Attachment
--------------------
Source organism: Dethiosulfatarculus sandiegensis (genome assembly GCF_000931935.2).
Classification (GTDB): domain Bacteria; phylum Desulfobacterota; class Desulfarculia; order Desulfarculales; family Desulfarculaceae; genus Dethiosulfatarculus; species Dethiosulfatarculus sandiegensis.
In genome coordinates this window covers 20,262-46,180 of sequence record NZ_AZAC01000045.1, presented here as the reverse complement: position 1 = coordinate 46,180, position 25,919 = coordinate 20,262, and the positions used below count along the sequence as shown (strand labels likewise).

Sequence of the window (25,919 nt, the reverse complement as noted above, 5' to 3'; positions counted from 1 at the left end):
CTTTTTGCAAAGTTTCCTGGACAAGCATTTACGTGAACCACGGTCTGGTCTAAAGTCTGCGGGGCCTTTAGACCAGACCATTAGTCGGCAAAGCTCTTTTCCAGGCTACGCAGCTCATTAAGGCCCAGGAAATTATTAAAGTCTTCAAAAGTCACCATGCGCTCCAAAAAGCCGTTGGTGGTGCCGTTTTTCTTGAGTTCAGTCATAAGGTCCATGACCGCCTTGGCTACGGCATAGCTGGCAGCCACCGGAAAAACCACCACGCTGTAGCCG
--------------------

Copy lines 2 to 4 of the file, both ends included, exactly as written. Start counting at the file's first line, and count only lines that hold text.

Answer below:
Classification (GTDB): domain Bacteria; phylum Desulfobacterota; class Desulfarculia; order Desulfarculales; family Desulfarculaceae; genus Dethiosulfatarculus; species Dethiosulfatarculus sandiegensis.
In genome coordinates this window covers 20,262-46,180 of sequence record NZ_AZAC01000045.1, presented here as the reverse complement: position 1 = coordinate 46,180, position 25,919 = coordinate 20,262, and the positions used below count along the sequence as shown (strand labels likewise).

Sequence of the window (25,919 nt, the reverse complement as noted above, 5' to 3'; positions counted from 1 at the left end):